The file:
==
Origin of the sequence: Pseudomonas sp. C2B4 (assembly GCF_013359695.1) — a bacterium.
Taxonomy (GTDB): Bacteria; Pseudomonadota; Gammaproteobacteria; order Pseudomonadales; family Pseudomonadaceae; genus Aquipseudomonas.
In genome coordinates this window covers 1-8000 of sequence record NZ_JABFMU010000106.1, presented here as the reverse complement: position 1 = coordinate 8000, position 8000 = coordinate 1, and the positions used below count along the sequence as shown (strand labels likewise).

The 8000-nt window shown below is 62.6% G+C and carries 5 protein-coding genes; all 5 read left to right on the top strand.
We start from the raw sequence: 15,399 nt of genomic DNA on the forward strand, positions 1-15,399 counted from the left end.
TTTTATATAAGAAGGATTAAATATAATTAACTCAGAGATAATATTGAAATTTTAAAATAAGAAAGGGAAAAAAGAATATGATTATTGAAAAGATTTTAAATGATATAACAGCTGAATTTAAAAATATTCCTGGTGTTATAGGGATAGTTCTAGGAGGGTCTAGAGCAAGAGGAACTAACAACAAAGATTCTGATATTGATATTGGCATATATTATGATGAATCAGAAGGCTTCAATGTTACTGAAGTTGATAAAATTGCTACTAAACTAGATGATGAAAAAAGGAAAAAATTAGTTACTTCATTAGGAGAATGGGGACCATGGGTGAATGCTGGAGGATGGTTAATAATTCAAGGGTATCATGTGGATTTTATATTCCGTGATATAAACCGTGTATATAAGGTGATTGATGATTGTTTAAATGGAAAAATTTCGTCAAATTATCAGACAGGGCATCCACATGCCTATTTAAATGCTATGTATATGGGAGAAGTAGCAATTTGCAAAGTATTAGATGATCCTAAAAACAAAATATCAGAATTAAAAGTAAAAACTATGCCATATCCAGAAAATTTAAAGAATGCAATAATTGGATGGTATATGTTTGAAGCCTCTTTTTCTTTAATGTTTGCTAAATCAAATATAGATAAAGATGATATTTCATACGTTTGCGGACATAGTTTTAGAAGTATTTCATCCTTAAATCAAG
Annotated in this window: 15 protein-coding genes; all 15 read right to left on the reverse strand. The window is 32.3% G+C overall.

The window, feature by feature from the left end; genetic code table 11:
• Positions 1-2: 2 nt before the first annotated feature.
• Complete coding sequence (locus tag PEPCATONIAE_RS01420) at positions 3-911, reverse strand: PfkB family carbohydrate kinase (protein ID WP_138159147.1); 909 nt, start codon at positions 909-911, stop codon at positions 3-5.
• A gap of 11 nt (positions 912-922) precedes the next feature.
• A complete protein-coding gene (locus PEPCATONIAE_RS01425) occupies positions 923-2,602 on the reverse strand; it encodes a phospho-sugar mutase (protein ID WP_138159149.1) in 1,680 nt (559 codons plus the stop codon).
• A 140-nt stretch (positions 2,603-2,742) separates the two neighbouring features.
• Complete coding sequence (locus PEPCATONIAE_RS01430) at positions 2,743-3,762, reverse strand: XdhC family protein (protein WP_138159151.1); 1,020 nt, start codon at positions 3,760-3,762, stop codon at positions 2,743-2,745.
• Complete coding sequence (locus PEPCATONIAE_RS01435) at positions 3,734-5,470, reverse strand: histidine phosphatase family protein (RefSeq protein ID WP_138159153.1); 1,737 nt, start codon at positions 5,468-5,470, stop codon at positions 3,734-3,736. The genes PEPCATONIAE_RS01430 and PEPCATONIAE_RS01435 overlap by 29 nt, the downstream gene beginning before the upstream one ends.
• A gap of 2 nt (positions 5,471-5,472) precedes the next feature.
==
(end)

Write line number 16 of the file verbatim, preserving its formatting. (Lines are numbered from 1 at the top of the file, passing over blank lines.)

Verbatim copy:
• A gap of 2 nt (positions 5,471-5,472) precedes the next feature.